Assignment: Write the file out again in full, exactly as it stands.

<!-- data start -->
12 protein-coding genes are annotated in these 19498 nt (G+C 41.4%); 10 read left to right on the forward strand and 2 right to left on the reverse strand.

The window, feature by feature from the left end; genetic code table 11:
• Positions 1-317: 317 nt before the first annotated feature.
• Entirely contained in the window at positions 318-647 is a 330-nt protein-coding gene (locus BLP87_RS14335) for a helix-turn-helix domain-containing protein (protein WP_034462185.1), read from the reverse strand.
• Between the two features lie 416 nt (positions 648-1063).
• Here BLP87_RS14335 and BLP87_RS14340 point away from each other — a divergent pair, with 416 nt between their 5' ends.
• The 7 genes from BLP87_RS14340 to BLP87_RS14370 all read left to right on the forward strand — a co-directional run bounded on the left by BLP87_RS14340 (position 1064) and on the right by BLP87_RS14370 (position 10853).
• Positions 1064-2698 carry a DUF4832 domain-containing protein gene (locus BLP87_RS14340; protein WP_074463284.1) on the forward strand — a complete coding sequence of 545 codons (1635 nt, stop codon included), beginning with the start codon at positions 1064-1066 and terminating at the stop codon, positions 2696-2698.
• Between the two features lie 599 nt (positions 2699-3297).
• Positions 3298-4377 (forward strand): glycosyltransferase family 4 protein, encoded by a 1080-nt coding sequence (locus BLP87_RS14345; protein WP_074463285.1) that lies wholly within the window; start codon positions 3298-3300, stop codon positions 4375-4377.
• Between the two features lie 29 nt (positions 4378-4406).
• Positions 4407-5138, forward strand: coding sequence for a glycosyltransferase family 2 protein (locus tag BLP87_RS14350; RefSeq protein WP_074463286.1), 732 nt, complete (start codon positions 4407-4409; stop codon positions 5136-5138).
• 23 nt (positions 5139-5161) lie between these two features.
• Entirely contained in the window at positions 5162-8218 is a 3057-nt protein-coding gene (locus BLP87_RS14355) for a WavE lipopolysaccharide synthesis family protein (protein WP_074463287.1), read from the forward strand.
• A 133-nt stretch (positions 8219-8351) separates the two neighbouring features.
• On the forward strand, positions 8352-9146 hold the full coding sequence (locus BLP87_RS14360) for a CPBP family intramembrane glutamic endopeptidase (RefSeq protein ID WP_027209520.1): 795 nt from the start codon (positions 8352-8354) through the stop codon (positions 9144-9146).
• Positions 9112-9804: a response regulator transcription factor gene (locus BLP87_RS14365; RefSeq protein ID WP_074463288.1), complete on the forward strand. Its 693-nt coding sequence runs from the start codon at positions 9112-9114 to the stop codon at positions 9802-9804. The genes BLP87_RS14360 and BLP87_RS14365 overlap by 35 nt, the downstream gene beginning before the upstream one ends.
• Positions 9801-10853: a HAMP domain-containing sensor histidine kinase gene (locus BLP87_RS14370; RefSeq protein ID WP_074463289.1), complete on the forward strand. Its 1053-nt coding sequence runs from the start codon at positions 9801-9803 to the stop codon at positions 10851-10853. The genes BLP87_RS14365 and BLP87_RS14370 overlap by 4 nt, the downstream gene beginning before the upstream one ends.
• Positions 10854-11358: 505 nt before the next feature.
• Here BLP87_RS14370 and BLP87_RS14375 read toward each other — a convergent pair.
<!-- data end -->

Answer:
12 protein-coding genes are annotated in these 19498 nt (G+C 41.4%); 10 read left to right on the forward strand and 2 right to left on the reverse strand.

The window, feature by feature from the left end; genetic code table 11:
• Positions 1-317: 317 nt before the first annotated feature.
• Entirely contained in the window at positions 318-647 is a 330-nt protein-coding gene (locus BLP87_RS14335) for a helix-turn-helix domain-containing protein (protein WP_034462185.1), read from the reverse strand.
• Between the two features lie 416 nt (positions 648-1063).
• Here BLP87_RS14335 and BLP87_RS14340 point away from each other — a divergent pair, with 416 nt between their 5' ends.
• The 7 genes from BLP87_RS14340 to BLP87_RS14370 all read left to right on the forward strand — a co-directional run bounded on the left by BLP87_RS14340 (position 1064) and on the right by BLP87_RS14370 (position 10853).
• Positions 1064-2698 carry a DUF4832 domain-containing protein gene (locus BLP87_RS14340; protein WP_074463284.1) on the forward strand — a complete coding sequence of 545 codons (1635 nt, stop codon included), beginning with the start codon at positions 1064-1066 and terminating at the stop codon, positions 2696-2698.
• Between the two features lie 599 nt (positions 2699-3297).
• Positions 3298-4377 (forward strand): glycosyltransferase family 4 protein, encoded by a 1080-nt coding sequence (locus BLP87_RS14345; protein WP_074463285.1) that lies wholly within the window; start codon positions 3298-3300, stop codon positions 4375-4377.
• Between the two features lie 29 nt (positions 4378-4406).
• Positions 4407-5138, forward strand: coding sequence for a glycosyltransferase family 2 protein (locus tag BLP87_RS14350; RefSeq protein WP_074463286.1), 732 nt, complete (start codon positions 4407-4409; stop codon positions 5136-5138).
• 23 nt (positions 5139-5161) lie between these two features.
• Entirely contained in the window at positions 5162-8218 is a 3057-nt protein-coding gene (locus BLP87_RS14355) for a WavE lipopolysaccharide synthesis family protein (protein WP_074463287.1), read from the forward strand.
• A 133-nt stretch (positions 8219-8351) separates the two neighbouring features.
• On the forward strand, positions 8352-9146 hold the full coding sequence (locus BLP87_RS14360) for a CPBP family intramembrane glutamic endopeptidase (RefSeq protein ID WP_027209520.1): 795 nt from the start codon (positions 8352-8354) through the stop codon (positions 9144-9146).
• Positions 9112-9804: a response regulator transcription factor gene (locus BLP87_RS14365; RefSeq protein ID WP_074463288.1), complete on the forward strand. Its 693-nt coding sequence runs from the start codon at positions 9112-9114 to the stop codon at positions 9802-9804. The genes BLP87_RS14360 and BLP87_RS14365 overlap by 35 nt, the downstream gene beginning before the upstream one ends.
• Positions 9801-10853: a HAMP domain-containing sensor histidine kinase gene (locus BLP87_RS14370; RefSeq protein ID WP_074463289.1), complete on the forward strand. Its 1053-nt coding sequence runs from the start codon at positions 9801-9803 to the stop codon at positions 10851-10853. The genes BLP87_RS14365 and BLP87_RS14370 overlap by 4 nt, the downstream gene beginning before the upstream one ends.
• Positions 10854-11358: 505 nt before the next feature.
• Here BLP87_RS14370 and BLP87_RS14375 read toward each other — a convergent pair.